The early fathers in this volume made use predominantly of the philosophic concepts used in their day to teach and explain Christian teachings in order to portray the latter as being beyond human concepts but not beyond reason. They also emphasized conduct appropriate to Christian faith. Apparently, without necessarily excluding faith, they made repentance and corresponding conduct essential to possessing salvation and spoke little of faith (apparently, it may have been assumed as reflected in repentance and right living?). It would be hard to find the Calvinist concept of salvation by "faith alone" in the these writings.

I must admit, I did skip of few pages finding them either redundant or uninteresting, for example, pages 253-291 of the "Instructor." The topics entitled were things like, "On the Use of Ointments and Crowns," "On Sleep," "On True Beauty," etc. I was finding subjects read before these to be boring so I decided to skip the rest, at least, until I got the the topic of "Religion in Ordinary Life," "Going to Church," "Out of Church," and further more interesting subjects I thought relevant even for today.

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Wednesday, March 1, 2017

Devotion 13: Divine Omnipotence

In Mercy is God's Power Displayed

"But you have mercy on all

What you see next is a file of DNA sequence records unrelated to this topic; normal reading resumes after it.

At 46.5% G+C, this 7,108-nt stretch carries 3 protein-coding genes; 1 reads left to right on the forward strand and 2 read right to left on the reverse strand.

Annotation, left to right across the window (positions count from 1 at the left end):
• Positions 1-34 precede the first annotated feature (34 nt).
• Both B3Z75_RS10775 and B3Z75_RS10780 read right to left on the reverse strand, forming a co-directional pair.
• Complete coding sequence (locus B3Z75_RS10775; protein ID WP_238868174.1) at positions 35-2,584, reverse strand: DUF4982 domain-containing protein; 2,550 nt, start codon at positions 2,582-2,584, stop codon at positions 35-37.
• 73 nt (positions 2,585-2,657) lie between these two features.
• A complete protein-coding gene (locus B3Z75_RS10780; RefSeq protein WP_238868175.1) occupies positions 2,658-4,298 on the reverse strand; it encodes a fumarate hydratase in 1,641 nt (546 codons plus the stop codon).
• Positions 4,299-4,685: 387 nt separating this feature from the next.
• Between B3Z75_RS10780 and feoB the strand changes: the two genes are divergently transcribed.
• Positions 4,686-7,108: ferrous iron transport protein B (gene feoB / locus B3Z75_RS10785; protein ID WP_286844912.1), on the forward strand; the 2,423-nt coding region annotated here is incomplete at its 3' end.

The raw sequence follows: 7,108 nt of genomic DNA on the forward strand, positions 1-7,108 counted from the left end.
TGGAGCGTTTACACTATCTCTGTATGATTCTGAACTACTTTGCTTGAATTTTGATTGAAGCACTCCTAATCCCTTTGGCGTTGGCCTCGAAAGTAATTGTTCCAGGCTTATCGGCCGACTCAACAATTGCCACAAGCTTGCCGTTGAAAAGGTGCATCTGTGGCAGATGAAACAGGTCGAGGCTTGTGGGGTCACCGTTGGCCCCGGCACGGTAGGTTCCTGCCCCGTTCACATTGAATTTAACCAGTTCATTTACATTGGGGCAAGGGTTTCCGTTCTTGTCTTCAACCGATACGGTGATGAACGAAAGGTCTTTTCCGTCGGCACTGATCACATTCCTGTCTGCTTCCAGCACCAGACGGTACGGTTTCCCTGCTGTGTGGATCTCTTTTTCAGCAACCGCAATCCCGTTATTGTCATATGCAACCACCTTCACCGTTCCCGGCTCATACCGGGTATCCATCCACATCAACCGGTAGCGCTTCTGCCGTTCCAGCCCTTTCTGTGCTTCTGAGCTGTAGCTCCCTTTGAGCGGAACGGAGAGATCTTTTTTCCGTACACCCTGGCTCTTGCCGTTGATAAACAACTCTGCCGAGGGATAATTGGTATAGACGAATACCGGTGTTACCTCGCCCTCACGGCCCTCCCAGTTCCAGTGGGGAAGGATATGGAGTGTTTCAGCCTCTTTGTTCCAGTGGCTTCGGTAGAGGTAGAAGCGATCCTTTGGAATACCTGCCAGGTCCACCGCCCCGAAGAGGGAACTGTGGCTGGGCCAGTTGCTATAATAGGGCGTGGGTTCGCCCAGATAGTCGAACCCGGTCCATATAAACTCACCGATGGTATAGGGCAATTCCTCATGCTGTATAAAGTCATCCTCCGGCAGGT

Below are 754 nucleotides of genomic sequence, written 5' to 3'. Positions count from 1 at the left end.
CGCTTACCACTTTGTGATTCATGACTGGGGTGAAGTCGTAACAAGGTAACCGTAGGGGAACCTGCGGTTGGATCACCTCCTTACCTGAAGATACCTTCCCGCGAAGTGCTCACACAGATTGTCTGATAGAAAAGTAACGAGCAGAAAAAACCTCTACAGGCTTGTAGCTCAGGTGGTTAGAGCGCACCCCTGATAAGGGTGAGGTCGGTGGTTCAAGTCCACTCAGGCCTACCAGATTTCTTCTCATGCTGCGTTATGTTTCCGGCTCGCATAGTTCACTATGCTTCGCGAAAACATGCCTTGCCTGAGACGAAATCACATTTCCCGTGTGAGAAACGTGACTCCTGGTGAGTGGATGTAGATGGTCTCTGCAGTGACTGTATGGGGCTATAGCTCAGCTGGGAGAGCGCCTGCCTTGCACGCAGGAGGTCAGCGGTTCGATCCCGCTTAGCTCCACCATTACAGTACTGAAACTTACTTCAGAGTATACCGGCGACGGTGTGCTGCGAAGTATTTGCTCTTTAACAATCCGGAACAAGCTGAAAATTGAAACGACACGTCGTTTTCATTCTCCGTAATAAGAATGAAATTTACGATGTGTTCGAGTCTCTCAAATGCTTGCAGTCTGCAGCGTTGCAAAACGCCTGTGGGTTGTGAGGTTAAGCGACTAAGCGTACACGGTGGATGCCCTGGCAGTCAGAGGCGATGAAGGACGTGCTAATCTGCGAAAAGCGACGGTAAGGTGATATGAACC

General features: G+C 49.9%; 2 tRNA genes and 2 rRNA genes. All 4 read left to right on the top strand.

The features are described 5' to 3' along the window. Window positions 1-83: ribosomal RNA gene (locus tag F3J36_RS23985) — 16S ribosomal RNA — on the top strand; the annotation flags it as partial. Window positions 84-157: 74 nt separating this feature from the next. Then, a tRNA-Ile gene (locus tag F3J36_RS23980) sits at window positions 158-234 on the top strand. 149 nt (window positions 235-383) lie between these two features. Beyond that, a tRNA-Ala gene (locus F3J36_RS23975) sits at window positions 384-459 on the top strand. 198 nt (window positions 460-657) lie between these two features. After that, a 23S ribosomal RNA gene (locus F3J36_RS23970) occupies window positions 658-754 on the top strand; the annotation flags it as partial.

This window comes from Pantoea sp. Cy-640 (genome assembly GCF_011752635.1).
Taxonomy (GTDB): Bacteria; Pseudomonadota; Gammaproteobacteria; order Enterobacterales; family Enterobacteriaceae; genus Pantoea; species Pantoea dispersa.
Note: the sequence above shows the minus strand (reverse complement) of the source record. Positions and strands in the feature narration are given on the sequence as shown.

Because you can do all things"
Wisdom 11:23

It is interesting that an apocryphal book in the Catholic edition of the Bible understands (better than what is taught in Calvinism) the relation between God's omnipotence and His wrath -- there is none!

However, it is between God's omnipotence and mercy that we see a connection the text in the Wisdom of Solomon shows us:  God seeks to reveal His mercy to sinful men precisely because he is all-powerful.  God's display of mercy - His profound ability "to overlook the sins of men [in the hopes] that they repent" - expresses his omnipotence.

It was never God's intention to use wrath in order to display His glory and majesty, His attribute of omnipotence (Ezekiel 18:23,32; 2 Peter 3:9).  Rather, through extending mercy to sinners is the awesome majesty of the divine power revealed.

Just consider the Cross.